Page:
A public school district board in Tennessee has voted down a proposed “Bible Release Time” program. The program, which was tested this year at an elementary school in the district, allowed for students to be excused from school for one hour a month to attend a religious program at a neighboring church.
“I don’t understand why we are discussing taking away instruction if we are really supporting public school students,” board member Jennifer Owen said during a meeting of the school board Wednesday evening. Owen’s statements articulated the opposition’s position the most succinctly. She made the argument that while the board members may not be opposed in any way to the actual program and what it is teaching students, what they oppose is students missing valuable class time and teachers having to alter their lesson plans because of it. In fact, another board member echoed Owen’s point by saying that while the proposal had garnered the nickname Bible Release Time, it was essentially a release time proposal, and wasn’t inherently attached to the Bible or any particular religion.
Owen articulated the argument that perhaps in some subjects it is more manageable to have students make up class work, but in classes like music and art (which the release time program would affect), where the coursework may depend on the student participating in a group exercise (for instance, singing in a choir or practicing a play), this may not be feasible.
Owen said she has been receiving objections to the proposed plan from parents and teachers since August. Since November, Owen said she’s received 165 emails about it. Only 46 of those emails have been in favor of the plan. Owen said after analyzing the comments coming from parents and teachers alike, she realized that those who wrote in favor of the plan were merely in favor of the actual program at the church while those against the plan were against the school board making a policy that allowed for the release of children during the school day.
Additionally, Owen said she also talked to many teachers whose instruction time was affected by the pilot program at Sterchi Elementary. These teachers were simply told what was going to happen and didn’t get a chance to “buy in” to the idea beforehand, Owen emphasized. During the meeting Wednesday night, teachers were also allowed to voice their concerns during the public forum part of the evening. One teacher expressed the difficulties of managing a music class with only a few students and the burden such an arrangement places on the teacher to help absent students make up the coursework.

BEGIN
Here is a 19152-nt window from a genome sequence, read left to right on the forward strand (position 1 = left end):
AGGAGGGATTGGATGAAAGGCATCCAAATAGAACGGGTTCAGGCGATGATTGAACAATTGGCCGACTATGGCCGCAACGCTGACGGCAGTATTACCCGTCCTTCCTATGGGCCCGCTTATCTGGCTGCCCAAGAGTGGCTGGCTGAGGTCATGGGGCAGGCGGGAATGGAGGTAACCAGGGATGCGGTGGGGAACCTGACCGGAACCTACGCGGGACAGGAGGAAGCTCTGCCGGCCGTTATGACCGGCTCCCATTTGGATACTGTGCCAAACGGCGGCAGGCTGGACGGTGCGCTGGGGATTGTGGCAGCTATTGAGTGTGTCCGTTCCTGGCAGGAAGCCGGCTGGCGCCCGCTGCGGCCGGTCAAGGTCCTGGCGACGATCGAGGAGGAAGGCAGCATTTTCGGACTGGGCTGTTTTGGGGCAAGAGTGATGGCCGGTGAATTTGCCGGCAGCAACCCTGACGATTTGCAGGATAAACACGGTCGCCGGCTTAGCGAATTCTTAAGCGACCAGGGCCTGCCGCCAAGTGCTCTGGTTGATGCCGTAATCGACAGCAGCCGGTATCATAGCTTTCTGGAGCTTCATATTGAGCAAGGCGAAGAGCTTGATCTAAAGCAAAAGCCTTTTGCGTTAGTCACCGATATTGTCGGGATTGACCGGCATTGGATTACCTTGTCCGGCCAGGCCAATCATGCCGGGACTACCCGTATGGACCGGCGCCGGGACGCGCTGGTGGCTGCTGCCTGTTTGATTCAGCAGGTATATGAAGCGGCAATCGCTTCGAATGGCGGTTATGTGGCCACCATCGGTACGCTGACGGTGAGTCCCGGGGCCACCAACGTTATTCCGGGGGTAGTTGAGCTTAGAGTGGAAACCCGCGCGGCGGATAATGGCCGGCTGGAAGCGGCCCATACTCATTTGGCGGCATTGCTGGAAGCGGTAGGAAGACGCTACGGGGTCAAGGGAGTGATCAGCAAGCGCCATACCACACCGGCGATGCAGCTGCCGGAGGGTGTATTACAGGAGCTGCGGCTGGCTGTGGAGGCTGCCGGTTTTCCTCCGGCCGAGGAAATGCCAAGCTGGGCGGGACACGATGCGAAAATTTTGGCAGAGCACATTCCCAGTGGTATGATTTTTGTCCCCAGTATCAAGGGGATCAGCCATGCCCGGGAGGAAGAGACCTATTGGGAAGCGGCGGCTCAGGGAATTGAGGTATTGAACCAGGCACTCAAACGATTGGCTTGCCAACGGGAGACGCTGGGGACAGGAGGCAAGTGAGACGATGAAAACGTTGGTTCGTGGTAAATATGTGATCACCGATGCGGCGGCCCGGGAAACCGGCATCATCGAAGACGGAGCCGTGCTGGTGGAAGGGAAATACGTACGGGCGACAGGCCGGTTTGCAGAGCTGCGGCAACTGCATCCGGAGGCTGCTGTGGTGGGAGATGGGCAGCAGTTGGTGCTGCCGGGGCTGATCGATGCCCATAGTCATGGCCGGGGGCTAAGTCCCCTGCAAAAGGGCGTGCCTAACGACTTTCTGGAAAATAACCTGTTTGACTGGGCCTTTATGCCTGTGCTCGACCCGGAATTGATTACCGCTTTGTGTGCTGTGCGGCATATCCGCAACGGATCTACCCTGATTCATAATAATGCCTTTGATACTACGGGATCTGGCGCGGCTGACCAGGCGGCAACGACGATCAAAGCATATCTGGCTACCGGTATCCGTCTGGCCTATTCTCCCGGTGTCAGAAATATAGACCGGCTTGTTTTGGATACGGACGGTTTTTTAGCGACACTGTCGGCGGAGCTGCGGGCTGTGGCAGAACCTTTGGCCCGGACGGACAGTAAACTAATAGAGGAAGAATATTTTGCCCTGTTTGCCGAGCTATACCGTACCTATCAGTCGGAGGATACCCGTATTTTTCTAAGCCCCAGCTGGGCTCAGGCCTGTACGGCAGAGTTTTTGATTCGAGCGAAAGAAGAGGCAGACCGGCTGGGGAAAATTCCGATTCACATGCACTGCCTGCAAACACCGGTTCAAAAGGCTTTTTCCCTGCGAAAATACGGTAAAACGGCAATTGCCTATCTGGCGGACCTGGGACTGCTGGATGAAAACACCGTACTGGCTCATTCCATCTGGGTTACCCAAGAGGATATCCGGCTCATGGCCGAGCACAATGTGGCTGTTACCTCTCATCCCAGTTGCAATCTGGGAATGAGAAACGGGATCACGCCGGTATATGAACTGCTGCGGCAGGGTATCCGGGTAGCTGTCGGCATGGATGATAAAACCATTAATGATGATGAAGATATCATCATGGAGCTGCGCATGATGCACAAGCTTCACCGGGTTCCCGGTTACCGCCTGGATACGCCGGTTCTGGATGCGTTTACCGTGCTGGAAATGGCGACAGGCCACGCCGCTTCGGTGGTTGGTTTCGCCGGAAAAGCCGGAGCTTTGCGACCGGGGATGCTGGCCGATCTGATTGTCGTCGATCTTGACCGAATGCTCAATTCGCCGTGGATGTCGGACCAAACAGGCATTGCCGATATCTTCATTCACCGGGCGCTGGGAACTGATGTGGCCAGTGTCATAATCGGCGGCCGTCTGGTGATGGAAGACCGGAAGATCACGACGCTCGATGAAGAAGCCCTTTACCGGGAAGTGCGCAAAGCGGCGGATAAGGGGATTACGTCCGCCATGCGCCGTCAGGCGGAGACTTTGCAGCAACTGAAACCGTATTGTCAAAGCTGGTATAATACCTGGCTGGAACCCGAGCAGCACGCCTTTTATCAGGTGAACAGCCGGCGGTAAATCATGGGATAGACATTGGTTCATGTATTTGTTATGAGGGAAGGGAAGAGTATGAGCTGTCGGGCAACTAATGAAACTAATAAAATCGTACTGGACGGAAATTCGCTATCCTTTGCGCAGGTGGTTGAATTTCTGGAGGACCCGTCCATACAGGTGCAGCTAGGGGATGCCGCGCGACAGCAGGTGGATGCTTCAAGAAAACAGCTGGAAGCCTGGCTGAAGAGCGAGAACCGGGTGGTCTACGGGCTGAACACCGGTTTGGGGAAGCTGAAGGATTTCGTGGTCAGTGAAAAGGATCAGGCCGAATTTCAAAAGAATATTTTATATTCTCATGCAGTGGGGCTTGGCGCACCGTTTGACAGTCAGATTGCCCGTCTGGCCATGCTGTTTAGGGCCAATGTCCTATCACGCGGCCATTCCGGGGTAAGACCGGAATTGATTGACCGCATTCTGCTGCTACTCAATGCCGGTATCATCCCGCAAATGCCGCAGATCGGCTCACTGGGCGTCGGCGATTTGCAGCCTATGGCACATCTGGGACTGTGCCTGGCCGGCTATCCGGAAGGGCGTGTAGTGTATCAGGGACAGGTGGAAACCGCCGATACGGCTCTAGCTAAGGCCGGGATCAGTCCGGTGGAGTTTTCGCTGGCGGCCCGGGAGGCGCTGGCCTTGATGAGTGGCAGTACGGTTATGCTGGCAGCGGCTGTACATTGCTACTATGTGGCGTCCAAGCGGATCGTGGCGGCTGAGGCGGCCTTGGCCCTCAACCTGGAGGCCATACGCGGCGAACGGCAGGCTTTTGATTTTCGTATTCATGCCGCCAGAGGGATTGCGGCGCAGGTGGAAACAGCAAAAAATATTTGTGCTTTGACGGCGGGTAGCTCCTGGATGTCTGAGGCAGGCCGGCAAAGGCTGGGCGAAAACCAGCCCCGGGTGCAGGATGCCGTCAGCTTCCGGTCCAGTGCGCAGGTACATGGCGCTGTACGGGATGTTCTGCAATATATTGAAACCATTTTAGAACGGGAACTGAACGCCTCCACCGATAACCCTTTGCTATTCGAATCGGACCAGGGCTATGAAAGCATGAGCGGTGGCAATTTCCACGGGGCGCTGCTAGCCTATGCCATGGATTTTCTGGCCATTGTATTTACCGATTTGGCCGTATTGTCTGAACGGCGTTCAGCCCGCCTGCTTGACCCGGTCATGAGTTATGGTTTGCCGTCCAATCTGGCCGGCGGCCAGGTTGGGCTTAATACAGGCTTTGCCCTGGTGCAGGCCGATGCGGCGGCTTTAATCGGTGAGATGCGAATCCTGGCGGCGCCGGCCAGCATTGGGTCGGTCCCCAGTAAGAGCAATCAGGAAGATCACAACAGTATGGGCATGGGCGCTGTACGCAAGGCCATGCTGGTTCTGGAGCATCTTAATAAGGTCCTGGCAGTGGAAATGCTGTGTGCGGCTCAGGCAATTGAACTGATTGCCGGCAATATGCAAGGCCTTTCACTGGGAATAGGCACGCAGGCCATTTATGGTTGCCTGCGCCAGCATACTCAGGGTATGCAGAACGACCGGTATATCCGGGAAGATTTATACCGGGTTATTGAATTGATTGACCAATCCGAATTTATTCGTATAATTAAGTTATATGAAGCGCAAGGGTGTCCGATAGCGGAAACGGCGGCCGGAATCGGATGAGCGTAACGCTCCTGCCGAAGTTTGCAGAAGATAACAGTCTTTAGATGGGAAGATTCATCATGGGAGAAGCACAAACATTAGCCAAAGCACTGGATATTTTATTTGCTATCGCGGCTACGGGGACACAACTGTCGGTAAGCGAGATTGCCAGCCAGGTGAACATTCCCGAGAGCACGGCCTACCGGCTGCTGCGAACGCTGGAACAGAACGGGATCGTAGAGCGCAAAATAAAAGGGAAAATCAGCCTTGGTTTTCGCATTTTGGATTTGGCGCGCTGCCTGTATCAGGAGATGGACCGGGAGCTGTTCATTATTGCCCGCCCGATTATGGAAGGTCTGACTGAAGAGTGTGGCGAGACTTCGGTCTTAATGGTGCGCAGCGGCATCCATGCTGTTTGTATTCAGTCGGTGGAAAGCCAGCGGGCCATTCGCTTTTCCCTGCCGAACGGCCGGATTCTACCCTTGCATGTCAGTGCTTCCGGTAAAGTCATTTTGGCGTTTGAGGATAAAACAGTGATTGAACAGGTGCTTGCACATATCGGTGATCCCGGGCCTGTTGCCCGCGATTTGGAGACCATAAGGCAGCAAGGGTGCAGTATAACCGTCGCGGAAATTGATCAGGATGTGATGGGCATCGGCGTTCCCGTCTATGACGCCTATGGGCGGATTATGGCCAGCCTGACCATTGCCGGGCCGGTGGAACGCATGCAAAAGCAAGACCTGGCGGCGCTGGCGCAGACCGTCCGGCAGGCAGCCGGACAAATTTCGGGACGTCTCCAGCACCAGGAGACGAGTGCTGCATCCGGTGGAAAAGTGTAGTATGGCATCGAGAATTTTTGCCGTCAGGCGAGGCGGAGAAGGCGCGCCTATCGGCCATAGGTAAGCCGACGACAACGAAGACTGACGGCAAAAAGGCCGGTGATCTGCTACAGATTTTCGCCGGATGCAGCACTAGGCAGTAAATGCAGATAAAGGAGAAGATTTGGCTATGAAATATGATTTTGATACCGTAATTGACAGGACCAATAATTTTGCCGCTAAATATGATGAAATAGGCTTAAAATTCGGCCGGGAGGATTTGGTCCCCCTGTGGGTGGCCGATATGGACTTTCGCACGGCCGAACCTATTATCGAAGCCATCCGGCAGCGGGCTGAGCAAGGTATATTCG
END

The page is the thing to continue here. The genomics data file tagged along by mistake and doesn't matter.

Several parents gave their reasons for supporting the program. “This program allows my children to build a community, it allows them to praise God, to sing and worship God, and to learn God’s Word,” said Ashley Rickels, whose children attend Sterchi Elementary and participated in the pilot program. “This is an hour of hope for my children. We live in a secular world with rising rates of childhood anxiety and depression. This is a tool to combat that.”
The Christian nonprofit, Elgin Foundation, helped facilitate Sterchi’s pilot program. Tim Rogers, the president of Elgin, spoke at the meeting, reminding the board that the Supreme Court has already decided a program such as this is permissible. He also noted that a vote against the policy was akin to an endorsement of atheism.
After last week’s heated public debate, the proposed bill was revised to include the stipulations that the religious classes be offered on the same day at the same time (to minimize class disruption). The bill was also revised to stipulate that the churches offering the program have liability insurance and that they conduct background checks on those interacting with children.
Ultimately, the board voted 5-4 against the policy.